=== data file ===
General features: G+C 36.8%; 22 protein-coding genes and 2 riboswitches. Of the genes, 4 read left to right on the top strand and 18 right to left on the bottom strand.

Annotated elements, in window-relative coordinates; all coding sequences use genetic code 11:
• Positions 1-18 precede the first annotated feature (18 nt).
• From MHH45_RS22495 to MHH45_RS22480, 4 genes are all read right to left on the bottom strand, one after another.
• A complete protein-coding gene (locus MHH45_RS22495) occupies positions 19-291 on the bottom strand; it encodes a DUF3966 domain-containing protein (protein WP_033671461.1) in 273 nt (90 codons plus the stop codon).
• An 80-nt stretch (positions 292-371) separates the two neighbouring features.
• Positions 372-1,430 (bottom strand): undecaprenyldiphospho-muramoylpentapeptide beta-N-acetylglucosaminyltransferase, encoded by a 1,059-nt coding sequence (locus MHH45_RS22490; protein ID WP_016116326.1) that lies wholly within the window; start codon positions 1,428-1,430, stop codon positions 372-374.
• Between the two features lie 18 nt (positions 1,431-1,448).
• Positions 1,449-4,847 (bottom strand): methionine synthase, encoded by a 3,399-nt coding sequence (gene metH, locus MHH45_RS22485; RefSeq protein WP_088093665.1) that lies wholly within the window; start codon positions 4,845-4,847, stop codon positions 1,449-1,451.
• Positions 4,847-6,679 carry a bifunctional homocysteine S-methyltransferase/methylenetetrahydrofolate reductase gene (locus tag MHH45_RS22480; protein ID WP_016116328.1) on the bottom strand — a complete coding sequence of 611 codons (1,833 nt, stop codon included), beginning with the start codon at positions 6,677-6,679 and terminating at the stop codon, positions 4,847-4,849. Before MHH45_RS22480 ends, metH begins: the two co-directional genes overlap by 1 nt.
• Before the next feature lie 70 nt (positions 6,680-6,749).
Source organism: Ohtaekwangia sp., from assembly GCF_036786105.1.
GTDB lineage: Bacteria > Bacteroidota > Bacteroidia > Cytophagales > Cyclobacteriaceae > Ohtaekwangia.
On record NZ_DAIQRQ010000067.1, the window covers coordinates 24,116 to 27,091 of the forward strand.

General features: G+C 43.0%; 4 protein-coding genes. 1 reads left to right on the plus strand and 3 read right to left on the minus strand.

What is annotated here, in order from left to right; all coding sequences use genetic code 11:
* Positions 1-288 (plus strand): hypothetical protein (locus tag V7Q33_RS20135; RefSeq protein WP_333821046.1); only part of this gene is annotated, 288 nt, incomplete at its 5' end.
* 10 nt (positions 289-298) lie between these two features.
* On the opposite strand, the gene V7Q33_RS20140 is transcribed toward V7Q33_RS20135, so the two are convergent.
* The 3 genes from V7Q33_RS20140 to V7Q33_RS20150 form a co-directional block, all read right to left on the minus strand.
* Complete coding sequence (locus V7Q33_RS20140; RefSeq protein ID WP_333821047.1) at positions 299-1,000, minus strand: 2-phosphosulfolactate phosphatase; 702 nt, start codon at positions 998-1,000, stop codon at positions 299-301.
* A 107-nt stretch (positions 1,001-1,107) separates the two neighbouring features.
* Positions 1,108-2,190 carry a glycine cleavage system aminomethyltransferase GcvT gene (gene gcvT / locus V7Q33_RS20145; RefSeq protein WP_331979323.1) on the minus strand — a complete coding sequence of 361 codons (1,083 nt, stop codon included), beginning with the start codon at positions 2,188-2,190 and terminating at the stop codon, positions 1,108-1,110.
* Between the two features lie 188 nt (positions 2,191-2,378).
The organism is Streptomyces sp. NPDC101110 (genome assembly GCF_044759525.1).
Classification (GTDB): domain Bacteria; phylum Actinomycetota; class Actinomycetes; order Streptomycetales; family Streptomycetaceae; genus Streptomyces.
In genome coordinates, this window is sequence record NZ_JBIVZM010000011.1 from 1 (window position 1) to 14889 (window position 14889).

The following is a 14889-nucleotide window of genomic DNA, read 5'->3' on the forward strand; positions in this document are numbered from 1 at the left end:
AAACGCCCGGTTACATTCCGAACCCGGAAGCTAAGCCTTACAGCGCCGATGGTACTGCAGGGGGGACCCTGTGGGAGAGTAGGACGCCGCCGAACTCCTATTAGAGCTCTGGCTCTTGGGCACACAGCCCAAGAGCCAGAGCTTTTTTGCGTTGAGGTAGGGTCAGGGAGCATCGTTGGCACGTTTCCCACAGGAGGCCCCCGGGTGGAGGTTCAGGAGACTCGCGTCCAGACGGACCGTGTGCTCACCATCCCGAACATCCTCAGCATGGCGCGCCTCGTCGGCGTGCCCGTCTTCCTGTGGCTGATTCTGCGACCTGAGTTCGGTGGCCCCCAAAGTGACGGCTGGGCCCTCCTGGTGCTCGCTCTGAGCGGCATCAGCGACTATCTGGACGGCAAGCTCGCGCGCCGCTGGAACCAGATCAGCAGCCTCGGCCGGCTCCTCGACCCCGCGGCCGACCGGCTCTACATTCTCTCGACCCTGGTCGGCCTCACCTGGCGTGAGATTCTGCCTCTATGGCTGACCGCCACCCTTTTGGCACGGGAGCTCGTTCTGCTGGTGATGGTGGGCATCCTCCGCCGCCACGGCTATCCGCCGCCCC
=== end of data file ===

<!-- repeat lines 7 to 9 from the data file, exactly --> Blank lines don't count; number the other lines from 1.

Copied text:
• Positions 372-1,430 (bottom strand): undecaprenyldiphospho-muramoylpentapeptide beta-N-acetylglucosaminyltransferase, encoded by a 1,059-nt coding sequence (locus MHH45_RS22490; protein ID WP_016116326.1) that lies wholly within the window; start codon positions 1,428-1,430, stop codon positions 372-374.
• Between the two features lie 18 nt (positions 1,431-1,448).
• Positions 1,449-4,847 (bottom strand): methionine synthase, encoded by a 3,399-nt coding sequence (gene metH, locus MHH45_RS22485; RefSeq protein WP_088093665.1) that lies wholly within the window; start codon positions 4,845-4,847, stop codon positions 1,449-1,451.